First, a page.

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Maintenance: an activity (still!) underestimated with great impact on global productivity

19 August 2020
Article by Lea Nogueira Lima, INEGI’s Industrial Engineering and Management consultant. 


Many managers see the problem of productivity as something exclusively linked to the production of goods or services, leaving aside internal resources of great importance for the company's global success: maintenance teams

However, there are several studies that highlight the impact of these operations on the generalized profitability of companies1

However, the difficulty in retaining talent in these areas and the consequent turnover of resources is a major obstacle. According to a study by ManpowerGroup, the most difficult jobs to fill are specialized jobs such as electricians, welders, and mechanics2

Maintenance functions are typically characterized by many overtime hours, endless lists of unfinished tasks and unusual work schedules. In the long term, this dynamic contributes to the increase in the stress levels of the team, having a negative impact on the efficiency and productivity of the work performed and, ultimately, on the loss of human capital. 

Strategies that boost productivity 

There are several strategies and tools to improve the productivity of maintenance teams, with standardization of processes being one of the main ones. 

The standardization of processes includes the application of technical standards for the solution or prevention of problems, and allows, both in industry and services, to reduce the variability of tasks, avoid wasting time and resources, facilitating the integration of new employees. For this, it is necessary to guarantee a simple visual code and a set of rules that are easily interpreted and that can be followed equally by different people. 

Standard work is also a great tool to achieve maximum performance with minimum waste. 

Designed to improve processes and operations, contributing to increasing productivity and reducing the stress levels of teams, it is based on a set of procedures and sequences for each process and each employee through the definition of simple, clear and visual rules. Likewise, the objective is to reduce failures, minimize cycle times and organize the workspace. 

A good example of standard work, applied to maintenance teams, are One Point Lessons (OPL). These are an illustrative tool for the transmission of knowledge and encouragement of self-learning, aiming at training and qualifying people in a quick, clear and objective way. Through the OPL, it is possible to have a clear idea of the work to be performed at each stage of the process, minimizing the probability of error for the most experienced employees and improving the learning curve for new employees.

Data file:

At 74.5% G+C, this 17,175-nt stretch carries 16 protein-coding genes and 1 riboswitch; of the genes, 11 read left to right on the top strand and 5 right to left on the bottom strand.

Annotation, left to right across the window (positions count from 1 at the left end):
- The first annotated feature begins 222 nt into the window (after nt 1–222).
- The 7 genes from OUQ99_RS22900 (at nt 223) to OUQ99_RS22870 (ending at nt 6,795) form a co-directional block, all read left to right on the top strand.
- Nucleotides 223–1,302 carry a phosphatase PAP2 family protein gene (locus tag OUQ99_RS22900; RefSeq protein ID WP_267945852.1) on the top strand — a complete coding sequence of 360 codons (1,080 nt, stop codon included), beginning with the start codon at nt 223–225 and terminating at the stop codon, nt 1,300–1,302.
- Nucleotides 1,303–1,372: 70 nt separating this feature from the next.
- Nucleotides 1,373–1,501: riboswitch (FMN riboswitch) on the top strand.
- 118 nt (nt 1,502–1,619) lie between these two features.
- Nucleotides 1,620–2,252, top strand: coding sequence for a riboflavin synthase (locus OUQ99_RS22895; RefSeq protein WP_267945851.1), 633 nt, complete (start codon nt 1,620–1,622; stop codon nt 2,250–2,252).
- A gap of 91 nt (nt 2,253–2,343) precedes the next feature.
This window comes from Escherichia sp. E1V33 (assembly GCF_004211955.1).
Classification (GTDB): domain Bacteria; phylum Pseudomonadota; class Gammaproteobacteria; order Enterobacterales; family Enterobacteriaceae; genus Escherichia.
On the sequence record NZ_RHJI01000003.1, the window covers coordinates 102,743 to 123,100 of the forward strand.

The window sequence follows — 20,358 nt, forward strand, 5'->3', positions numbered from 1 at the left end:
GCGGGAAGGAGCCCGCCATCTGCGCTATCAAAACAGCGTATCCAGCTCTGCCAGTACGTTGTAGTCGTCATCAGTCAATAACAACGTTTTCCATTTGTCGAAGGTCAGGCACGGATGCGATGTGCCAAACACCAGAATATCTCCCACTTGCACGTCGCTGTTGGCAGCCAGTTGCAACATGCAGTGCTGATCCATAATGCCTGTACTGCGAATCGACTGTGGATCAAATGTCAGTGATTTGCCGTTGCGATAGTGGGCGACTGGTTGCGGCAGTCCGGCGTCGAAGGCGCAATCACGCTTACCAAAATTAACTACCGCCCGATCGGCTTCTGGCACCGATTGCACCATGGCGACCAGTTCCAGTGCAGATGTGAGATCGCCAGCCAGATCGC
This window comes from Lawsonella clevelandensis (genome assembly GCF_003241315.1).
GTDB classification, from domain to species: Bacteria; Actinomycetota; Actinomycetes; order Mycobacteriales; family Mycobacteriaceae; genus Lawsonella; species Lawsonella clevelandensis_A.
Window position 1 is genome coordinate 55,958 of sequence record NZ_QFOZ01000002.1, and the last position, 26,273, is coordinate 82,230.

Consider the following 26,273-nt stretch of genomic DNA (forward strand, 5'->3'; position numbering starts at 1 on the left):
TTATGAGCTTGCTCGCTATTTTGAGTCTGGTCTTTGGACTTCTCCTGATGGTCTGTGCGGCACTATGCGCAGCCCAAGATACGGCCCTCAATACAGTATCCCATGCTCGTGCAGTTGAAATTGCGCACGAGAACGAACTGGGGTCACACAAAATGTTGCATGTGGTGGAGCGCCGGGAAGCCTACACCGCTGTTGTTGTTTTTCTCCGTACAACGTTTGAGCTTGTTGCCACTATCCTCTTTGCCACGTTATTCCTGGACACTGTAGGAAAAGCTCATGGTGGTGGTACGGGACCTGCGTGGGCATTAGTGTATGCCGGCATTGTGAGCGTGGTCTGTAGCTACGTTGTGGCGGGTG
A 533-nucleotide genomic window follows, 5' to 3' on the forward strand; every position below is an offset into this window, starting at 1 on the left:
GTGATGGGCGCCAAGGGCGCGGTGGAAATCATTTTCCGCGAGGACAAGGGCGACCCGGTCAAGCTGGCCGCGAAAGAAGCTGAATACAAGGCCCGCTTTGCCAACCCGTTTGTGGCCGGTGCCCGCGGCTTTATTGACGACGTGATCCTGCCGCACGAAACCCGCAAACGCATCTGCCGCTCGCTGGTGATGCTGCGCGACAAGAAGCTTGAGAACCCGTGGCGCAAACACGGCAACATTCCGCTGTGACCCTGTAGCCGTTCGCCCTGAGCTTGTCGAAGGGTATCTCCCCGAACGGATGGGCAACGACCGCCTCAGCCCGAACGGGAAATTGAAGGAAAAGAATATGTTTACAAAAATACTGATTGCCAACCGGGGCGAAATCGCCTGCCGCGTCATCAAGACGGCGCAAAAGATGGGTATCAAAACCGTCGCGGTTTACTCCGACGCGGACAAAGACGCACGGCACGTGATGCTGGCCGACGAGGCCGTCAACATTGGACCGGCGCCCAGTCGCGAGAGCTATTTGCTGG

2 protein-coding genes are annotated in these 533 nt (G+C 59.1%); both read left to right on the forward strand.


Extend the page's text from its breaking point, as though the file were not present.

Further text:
These gains are the reason why this methodology is commonly used to promote Autonomous Maintenance, one of the eight pillars of TPM (Total Productive Maintenance). 

This aims to boost the joint work between the production and maintenance teams to ensure better operating conditions for the different equipment. Through autonomous maintenance - small adjustments and adjustments made by the production teams - it is possible to reduce interruptions due to unscheduled stops, increasing the efficiency of the entire process. The involvement of production teams, enables maintenance teams to be focused on activities with greater added value, contributing to the improvement of their productivity. 

Furthermore, it is also important to highlight the importance of effective management of spare parts warehouse operations, since the need to ensure the availability of different resources makes it common for them to be under the responsibility of maintenance teams. 

Implementing continuous improvement practices in order to optimize the flows into and out of the warehouse and properly manage the existing stock are decisive actions. As they are the central point where all the spare parts are located, as well as tools and consumables used in the different interventions (autonomous, preventive and even corrective maintenance), the good management of these operations is essential to guarantee the quick availability of the different resources during the interventions. 

Profitability results from the combination of good practices 

Increased productivity is intrinsically linked to efficiency. Simplifying processes and streamlining actions are the basic premises of the various strategies mentioned, which INEGI has successfully implemented with several customers.  

In most cases, low productivity is the result of ineffective practices and processes. Despite the fact that maintenance is an activity subject to unforeseen circumstances, due to its interdependence in the operational sphere, it is certain that better planning will translate into more productive technicians. A proactive attitude, adopting tools and good management practices, is the key to reaching a higher level in terms of efficiency and productivity.